I was given the code to use all the networked memory of a load of other university machines at one time up to 16K. You guessed it, I managed to get a loop in the program which utilised all their memory for 30 mins before someone thought to switch it off. Happy days.


Unknown said...

I'm started at 11

Anonymous said...

I too started at university at the age of 18 writing some program in BASIC using some kind of a teletype system (ribbons with holes). I progressed from there to Nord (mini-computers from Norway!!) and IBM (you can never appreciate Turbo Pascal enough if you haven't worked with IBM Fortram using JCL), DEC and VAX mini-computers (very nice) and finally to the first IBM PC with on 160kB floppy drive. And at home the Commodore 64 which was a beauty and is where I really taught myself to program.

Nowadays I work with Delphi and Visual Studio but the way I program is still governed by what I did back in the 80-ties.

Anonymous said...

I started programming around the age of 13 as well. My first computer, Sinclair 1000, which I still have.

Anonymous said...

I started at 9 10 years old in 1981 on a Radio Shack Tandy CoCo II 16K, but at that time I wanted a Commodore 64, also a friend had a ZX81.
I started programming with a paper and pencil using Basic books before get the actusl machine


Unknown said...

These stories sound so familiar. I was always too lazy to type in programs from magazines (had a brother for that), but i started writing my own games around 14 on a ZX Spectrum.

thomas pfister said...

funny... I started with a (used) TI/99-4A in 1982/83 (meaning with 12/13 years), too. I realized the same like you with the games on the C64/C16 and other computers in the neighborhood.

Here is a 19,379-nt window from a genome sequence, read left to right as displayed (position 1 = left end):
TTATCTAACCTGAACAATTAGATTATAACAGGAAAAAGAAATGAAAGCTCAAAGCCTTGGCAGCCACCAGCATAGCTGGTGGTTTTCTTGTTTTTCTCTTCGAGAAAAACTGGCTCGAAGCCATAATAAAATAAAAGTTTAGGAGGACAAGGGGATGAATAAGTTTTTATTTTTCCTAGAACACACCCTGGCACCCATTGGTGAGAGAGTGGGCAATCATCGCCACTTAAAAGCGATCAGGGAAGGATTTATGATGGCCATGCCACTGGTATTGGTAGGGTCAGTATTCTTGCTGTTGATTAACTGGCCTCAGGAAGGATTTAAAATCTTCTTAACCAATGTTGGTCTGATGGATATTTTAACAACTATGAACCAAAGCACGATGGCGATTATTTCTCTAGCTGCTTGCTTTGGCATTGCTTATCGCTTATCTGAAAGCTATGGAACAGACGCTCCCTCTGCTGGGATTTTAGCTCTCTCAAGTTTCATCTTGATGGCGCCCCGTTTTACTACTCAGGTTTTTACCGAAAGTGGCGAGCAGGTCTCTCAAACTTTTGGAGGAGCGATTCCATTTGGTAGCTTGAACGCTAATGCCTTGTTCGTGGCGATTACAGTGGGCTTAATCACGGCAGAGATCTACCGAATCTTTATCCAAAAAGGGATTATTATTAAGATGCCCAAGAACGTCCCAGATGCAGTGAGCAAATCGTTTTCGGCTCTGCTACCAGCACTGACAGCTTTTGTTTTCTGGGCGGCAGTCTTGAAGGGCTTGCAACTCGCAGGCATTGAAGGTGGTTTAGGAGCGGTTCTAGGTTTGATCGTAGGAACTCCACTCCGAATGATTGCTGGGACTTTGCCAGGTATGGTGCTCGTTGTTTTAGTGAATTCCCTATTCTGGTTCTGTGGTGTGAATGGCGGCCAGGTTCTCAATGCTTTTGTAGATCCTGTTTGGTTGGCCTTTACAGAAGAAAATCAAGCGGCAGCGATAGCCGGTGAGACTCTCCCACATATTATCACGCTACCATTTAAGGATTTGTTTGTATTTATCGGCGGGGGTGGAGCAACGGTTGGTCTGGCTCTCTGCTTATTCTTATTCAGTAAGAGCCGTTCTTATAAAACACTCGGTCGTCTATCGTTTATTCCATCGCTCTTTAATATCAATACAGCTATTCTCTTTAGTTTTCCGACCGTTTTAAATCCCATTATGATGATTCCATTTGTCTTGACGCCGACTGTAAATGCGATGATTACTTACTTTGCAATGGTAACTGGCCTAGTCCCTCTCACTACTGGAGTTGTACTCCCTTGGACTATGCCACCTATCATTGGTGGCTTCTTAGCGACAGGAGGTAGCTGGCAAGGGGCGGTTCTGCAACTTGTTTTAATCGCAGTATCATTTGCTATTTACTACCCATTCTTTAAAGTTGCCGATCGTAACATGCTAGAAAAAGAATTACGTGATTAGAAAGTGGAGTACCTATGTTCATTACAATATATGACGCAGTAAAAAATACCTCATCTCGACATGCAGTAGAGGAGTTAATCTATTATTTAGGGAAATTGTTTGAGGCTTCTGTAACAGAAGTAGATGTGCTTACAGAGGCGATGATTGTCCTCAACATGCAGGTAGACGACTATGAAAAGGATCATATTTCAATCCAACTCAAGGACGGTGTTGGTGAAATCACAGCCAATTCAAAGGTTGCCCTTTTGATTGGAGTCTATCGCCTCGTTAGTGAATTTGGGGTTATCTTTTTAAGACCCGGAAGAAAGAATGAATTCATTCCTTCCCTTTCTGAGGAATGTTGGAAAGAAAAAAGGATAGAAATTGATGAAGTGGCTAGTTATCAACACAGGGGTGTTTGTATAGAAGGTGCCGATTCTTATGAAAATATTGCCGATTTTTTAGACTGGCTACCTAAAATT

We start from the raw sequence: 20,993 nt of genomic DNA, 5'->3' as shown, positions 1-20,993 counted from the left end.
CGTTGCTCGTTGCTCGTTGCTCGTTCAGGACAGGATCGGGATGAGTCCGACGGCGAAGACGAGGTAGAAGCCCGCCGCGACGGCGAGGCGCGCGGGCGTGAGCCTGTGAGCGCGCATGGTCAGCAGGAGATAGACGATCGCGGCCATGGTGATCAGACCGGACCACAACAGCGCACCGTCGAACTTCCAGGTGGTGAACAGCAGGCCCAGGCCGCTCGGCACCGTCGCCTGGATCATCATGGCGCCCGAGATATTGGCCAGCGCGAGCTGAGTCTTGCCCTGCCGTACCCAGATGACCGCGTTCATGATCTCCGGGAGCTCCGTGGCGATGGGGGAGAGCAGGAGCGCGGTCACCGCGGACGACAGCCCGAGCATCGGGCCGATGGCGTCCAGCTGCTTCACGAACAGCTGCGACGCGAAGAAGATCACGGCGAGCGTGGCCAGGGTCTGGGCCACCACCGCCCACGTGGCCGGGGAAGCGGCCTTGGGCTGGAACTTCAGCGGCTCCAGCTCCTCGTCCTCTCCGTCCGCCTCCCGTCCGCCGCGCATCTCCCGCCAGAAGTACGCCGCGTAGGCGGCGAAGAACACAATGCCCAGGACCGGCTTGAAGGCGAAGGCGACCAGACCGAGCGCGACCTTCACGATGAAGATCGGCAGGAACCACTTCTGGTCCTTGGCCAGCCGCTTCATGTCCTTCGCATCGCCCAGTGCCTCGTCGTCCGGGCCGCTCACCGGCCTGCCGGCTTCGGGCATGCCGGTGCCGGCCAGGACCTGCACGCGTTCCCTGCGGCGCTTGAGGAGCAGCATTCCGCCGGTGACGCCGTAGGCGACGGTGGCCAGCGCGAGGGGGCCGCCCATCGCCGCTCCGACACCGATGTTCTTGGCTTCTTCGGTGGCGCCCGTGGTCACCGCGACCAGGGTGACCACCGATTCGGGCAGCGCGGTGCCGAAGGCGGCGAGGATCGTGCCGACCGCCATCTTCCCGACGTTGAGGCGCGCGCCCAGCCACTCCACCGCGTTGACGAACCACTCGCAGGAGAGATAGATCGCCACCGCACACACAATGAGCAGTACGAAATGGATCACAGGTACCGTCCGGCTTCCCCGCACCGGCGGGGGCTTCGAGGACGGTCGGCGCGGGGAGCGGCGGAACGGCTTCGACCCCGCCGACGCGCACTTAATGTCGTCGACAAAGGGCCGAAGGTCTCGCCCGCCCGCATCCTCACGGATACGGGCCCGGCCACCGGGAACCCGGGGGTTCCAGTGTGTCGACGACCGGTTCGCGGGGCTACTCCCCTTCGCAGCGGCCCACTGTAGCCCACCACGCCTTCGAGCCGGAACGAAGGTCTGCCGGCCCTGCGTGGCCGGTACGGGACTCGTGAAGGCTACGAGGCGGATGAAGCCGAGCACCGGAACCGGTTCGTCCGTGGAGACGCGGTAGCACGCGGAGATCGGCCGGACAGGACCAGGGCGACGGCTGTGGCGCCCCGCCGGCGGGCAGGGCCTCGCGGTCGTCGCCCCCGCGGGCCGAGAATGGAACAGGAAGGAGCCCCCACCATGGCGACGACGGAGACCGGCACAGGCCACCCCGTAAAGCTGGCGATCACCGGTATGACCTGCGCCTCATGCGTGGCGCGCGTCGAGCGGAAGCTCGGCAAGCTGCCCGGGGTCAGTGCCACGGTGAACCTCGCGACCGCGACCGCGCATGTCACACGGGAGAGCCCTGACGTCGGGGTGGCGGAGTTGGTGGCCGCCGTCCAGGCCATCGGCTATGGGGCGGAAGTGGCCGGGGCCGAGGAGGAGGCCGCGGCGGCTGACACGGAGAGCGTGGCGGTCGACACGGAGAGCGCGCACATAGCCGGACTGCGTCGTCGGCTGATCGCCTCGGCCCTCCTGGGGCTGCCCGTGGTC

I had the big ($)luck that there was the p-code-card on the p-box and I have beside (extended)basic and assembly (with the minimemory-cartridge) the UCSD-pascal available.
And since this time I work with Pascal (over Turbo to ObjectPascal).
In summer vacation this year I connected the TI to a TV and my kids saw the old games on the TI (with 16 colors and so on). And I won many games against my kids (on PS-2 or Nitendo from the kids I'm without any chance, hehe).
I think the age isn't the important thing for a good programmer, more the effective time of learning and less play or other activities (like internt, chat and so on).

Anonymous said...

I started with 11.

Anonymous said...

I started on the Tandy Coco and Timex Sinclair and the age of 10-11. All great programmers I have ever met always started young. Their understanding of all topics related to programming and how things work are far better than apprentice programmers.

Sean said...

I started at school at about 13 on a TRS80, and then managed to get a Spectrum for home. My brother was too lazy to type anything in, so I had to do it all. The $600 or so that the Speccy cost was well worth it, 2 of us are now working in development.

Anonymous said...

I also learned by debugging errors in sample code of a Sinclair Spectrum teach-yourself-assembler book.

But when I was 13 I built games using CMOS logic gates. First computer I programmed was HP's 2100 64k core memory using the buttons on the front panel. Later moved on to Motorola's Exorciser(sp?), Intel's D5 kit, Apple ][e, bought myself the Spectrum, then, by taking a loan out with my company, I bought myself an IBM AT clone.

Then we got Turbo Pascal 3.01 for a project and my eyes were opened!

Anonymous said...

Well, im 16 now and I started when i was about 14 but havent got deeply into programming yet because im still
trying to figure out what profession I want to do in Programming.